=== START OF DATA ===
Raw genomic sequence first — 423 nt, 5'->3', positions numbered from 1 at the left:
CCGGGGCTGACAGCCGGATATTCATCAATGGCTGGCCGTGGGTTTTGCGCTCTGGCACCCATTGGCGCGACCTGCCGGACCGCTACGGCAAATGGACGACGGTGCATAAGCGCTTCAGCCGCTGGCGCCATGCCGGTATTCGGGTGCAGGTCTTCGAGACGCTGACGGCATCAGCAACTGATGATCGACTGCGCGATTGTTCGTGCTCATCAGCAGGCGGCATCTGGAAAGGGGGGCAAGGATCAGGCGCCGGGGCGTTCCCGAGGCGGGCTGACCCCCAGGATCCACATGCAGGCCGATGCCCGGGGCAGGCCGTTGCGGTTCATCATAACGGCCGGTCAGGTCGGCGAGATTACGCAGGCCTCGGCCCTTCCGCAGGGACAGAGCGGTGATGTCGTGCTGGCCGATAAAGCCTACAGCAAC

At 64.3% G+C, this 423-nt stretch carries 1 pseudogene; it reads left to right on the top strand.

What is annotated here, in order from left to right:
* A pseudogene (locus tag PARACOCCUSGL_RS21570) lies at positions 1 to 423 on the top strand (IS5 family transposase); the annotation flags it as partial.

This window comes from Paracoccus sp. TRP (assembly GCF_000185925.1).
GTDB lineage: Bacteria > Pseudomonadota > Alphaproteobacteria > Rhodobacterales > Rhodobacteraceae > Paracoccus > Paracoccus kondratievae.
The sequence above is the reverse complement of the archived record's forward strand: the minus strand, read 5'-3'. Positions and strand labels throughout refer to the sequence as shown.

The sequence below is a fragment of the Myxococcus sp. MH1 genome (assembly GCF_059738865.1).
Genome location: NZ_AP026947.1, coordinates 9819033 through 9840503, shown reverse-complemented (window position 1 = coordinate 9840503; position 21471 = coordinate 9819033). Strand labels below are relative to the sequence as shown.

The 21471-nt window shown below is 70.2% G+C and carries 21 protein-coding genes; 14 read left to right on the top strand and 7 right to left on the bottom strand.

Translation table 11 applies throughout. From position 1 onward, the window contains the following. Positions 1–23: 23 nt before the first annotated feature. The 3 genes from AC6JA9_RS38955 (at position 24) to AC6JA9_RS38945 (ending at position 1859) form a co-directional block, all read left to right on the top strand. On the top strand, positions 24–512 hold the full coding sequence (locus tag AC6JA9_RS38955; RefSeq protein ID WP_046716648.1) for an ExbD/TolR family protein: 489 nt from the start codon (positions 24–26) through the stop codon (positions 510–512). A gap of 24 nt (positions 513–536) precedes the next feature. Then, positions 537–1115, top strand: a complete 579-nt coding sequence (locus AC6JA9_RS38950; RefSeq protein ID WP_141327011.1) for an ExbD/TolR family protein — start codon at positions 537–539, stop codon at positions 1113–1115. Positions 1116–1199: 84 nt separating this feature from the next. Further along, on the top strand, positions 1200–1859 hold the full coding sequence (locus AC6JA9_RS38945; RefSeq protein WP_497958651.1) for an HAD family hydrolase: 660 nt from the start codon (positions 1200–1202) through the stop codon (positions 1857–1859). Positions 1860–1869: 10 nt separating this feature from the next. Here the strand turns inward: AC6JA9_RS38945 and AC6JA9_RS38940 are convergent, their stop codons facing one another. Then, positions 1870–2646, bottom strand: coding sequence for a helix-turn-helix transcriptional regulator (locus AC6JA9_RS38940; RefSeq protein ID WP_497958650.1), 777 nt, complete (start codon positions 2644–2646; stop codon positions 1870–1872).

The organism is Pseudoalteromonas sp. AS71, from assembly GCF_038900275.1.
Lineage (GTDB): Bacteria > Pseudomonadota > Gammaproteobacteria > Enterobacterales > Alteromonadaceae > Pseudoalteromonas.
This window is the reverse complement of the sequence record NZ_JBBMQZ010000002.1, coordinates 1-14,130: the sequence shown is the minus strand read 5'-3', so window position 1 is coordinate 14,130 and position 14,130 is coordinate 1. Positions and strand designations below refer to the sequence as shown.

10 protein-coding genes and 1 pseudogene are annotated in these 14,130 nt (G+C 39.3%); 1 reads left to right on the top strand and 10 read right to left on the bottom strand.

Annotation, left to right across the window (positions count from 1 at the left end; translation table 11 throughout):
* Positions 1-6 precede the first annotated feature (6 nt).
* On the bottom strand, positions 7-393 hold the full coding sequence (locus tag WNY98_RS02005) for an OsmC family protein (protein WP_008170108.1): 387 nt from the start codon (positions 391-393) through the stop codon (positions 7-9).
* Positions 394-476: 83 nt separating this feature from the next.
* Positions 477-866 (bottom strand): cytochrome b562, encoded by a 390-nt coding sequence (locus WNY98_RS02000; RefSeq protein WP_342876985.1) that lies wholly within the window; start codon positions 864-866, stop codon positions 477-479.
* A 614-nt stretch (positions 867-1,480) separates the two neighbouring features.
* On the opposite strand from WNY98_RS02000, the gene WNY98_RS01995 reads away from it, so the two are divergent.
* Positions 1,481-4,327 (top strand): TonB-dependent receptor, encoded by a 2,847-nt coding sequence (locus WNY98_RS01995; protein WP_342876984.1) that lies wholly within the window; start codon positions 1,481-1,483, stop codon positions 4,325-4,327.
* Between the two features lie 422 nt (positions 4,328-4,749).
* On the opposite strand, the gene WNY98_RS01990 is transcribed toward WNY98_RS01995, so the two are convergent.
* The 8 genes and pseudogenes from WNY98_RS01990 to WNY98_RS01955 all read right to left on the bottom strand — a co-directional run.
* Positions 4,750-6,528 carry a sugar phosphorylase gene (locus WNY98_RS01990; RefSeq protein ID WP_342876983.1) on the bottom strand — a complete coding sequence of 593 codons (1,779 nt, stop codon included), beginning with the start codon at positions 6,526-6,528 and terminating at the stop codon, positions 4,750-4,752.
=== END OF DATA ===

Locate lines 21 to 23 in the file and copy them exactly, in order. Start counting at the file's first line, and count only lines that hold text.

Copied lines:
* Positions 477-866 (bottom strand): cytochrome b562, encoded by a 390-nt coding sequence (locus WNY98_RS02000; RefSeq protein WP_342876985.1) that lies wholly within the window; start codon positions 864-866, stop codon positions 477-479.
* A 614-nt stretch (positions 867-1,480) separates the two neighbouring features.
* On the opposite strand from WNY98_RS02000, the gene WNY98_RS01995 reads away from it, so the two are divergent.